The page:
“Polls cannot be the ‘gospel’ as to who will win,” said Baker, who recently emerged ahead of Manigat in an unscientific text message poll of 13,000 people. “We do not yet have a ‘modern’ country and it is premature to view electoral polling as a sign of ‘modernity.’ ”

One believer in the polls is Preval.

When the second BRIDES poll was published, Preval — who seeks to control parliament and has been playing chief strategist for his INITE (UNITY) coalition’s electoral bids — studied the survey, race by race, evaluating where his 104 candidates stood in relation to their opponents.

Then, like a general heading an army, he dispatched a network of operatives across the country in hope of keeping his candidates ahead where they were leading and to help them gain ground where they were not.

“Preval is the best Haitian politician, not the best president, in the last 20 years,” said Jean Junior Joseph, a political blogger who was press secretary for Interim Prime Minister Gerard Latortue between 2004-2006. “He knows that polls can influence the voters by creating a perception.”

On an almost daily basis, Joseph and other Haitian bloggers debate the validity of the polls, questioning whether they have been manipulated and asking whether they truly reflect the sentiments on the ground in a country where each camp advertises drawing thousands of supporters at rallies.

Some have accused Boulos of using the poll to manipulate the elections on behalf of his candidate. But Boulos defends the work, pointing out that the supposedly favored candidate changes depending on the camp making the accusation.

“They say Boulos is manipulating it to help Jude or to support Madame Manigat or to push Jean-Henry Ceant up. At the end of the day, I am helping the major five candidates,” he said.

Like many, Boulos is baffled by the plethora of Haitians who every five years register to run for president, each believing he or she can win.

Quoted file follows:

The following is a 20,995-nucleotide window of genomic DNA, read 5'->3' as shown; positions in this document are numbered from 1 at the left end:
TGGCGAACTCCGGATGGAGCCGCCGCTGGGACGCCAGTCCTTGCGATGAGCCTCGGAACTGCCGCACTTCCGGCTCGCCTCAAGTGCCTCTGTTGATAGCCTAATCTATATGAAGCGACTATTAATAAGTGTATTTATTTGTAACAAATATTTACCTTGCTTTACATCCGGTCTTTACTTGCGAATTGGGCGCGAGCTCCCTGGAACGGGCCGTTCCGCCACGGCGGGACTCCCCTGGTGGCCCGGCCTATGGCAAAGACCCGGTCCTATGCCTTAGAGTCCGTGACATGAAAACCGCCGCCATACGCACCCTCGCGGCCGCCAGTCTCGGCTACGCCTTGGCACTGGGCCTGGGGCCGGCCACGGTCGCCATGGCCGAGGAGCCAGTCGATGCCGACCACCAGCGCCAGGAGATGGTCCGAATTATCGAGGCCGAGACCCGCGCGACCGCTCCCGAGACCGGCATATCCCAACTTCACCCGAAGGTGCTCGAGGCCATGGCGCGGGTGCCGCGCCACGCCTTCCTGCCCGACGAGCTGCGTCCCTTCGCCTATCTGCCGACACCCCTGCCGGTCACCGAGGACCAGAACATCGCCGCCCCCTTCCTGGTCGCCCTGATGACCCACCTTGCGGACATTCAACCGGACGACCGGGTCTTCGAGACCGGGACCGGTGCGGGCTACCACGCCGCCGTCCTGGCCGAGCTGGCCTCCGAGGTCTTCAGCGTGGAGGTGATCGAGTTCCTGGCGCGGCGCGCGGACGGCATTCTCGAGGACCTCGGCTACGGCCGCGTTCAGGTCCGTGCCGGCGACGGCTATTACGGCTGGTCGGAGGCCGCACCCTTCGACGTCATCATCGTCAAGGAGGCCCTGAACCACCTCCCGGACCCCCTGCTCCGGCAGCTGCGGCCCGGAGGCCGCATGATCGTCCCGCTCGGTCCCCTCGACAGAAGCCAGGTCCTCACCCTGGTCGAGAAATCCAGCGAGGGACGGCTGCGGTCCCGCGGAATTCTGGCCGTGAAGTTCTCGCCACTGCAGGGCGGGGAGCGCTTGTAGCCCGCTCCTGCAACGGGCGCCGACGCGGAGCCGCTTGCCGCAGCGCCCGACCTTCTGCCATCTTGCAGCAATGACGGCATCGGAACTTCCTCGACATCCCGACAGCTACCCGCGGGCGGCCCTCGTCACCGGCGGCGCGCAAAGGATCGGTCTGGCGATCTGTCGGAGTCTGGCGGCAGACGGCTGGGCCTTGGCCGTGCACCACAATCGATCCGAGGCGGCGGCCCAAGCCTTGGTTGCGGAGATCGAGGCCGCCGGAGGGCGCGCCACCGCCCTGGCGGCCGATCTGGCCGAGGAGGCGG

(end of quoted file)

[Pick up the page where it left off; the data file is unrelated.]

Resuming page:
“It’s not an exact science,” Boulos said of polling. “But you’re replacing the dream that somebody had — they saw in their dream they can be president or God told them they could be president of Haiti — with numbers, with reality.”

Recently Haitian Americans joined the fray, with the Washington-D.C. based National Organization for the Advancement of Haitians releasing a poll it financed. It showed that Ceant was favored for the presidency “by nearly three of four 72 percent respondents” living in post-quake tent cities in the capital, said pollster Shawnta Walcott.

“You can bet on a highly contested second-round showing,” said Walcott. “The race is too close to call.”

Still, in a country where data is hard to come by and the legacy of dictatorship has made many Haitians reluctant to say how they really feel, questions remain about the dependability of polling in Haiti.

“It’s always been very complicated to do polling,” said Eduardo Gamarra, a political strategist who conducts regular polling in the neighboring survey-friendly Dominican Republic. “It’s a population that is a bit more reserved given its history.”

But polling, he said, does not make an election victory.

“You win by organizing people and getting them out to vote on the day of elections,” Gamarra said.

“You have to have the well-oiled traditional Latin America and Caribbean machine to take people from their homes to voting booths and take them back. It sounds unfair, but it’s the only way to get people out to vote. Apathy is a very powerful force.”

(c) 2010, The Miami Herald.